Jazz Biancci:                  00:53                Oh, thank you. That was probably a crossroads in my life. It was definitely a game changer.

Karen Litzy:                                           Yeah, I agree. I, um, it changed my life and all aspects of my life, not just speaking, not just business, but personal confidence, everything. It was just this big, big, yeah, crossroads for me as well. I just absolutely loved it. And Jazz was just this amazing public speaker getting up on stage. Like I was saying, I remember the first time I went, everybody got up on stage. And I was wondering, I’m like, is everyone here a professional speaker?

Karen Litzy:                   01:37                What is this? And I was very, very intimidating, but at the end I think we all definitely got so much out of it. And the support and the love, the community was great. But today jazz is here to talk about the power of being in our body. So Jazz, my first question to you is, what the heck does that mean?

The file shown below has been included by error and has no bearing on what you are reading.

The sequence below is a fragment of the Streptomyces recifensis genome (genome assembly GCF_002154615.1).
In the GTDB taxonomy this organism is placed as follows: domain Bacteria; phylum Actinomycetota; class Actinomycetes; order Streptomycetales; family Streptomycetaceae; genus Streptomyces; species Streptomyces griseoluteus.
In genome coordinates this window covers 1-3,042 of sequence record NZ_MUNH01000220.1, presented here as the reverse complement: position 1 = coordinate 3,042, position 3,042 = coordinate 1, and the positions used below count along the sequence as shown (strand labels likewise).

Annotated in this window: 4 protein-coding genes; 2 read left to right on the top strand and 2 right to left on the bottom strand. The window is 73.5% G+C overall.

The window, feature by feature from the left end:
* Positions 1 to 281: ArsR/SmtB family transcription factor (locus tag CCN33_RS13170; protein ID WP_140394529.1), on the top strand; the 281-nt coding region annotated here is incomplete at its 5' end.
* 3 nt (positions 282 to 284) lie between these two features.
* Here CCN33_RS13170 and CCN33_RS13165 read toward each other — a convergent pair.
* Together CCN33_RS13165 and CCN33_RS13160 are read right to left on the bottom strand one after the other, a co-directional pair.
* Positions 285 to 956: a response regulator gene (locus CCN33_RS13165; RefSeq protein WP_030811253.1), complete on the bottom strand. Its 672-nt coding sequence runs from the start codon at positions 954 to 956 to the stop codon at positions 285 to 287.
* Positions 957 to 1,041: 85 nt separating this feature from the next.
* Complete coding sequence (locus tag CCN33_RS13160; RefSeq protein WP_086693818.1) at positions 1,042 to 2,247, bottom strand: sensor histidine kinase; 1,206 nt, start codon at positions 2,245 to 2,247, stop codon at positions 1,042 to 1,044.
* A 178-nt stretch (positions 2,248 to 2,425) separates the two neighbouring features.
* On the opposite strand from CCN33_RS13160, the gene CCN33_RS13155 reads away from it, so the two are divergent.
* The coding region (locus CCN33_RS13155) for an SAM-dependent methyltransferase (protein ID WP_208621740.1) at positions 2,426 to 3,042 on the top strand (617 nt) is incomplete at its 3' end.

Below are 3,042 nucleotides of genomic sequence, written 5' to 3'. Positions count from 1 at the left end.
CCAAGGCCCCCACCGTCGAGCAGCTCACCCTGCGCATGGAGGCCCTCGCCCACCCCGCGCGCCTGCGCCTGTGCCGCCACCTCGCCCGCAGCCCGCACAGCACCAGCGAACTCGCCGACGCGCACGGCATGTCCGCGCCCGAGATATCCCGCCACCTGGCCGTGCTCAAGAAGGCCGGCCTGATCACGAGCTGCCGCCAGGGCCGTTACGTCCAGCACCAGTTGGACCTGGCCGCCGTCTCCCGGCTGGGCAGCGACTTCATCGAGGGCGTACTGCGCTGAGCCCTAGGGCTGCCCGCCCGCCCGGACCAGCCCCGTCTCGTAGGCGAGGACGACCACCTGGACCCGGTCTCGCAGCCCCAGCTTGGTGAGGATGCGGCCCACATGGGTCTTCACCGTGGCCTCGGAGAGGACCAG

Jazz Biancci:                                          It means fully inhabiting your body to allow to provide some feedback that it’s meant to provide. So I believe the body is a biological computer and it plugs us directly in to this energetic grid that lays across all things. And so when we’re in our body, our sensory system is at work. And we receive messages. So the language of the body is very different from the language of the mind because there are no words. And so to understand and interpret those messages, it requires us to inhabit our body versus, you know, a lot of people live life from the neck up and it’s all logic, linear thinking.

Jazz Biancci:                  02:47                And there’s a level of detachment. So when their body has a response to something, a person, a situation, they’re slower on the uptake if they even feel it at all. Because we can feel residents, we can feel when something is a no.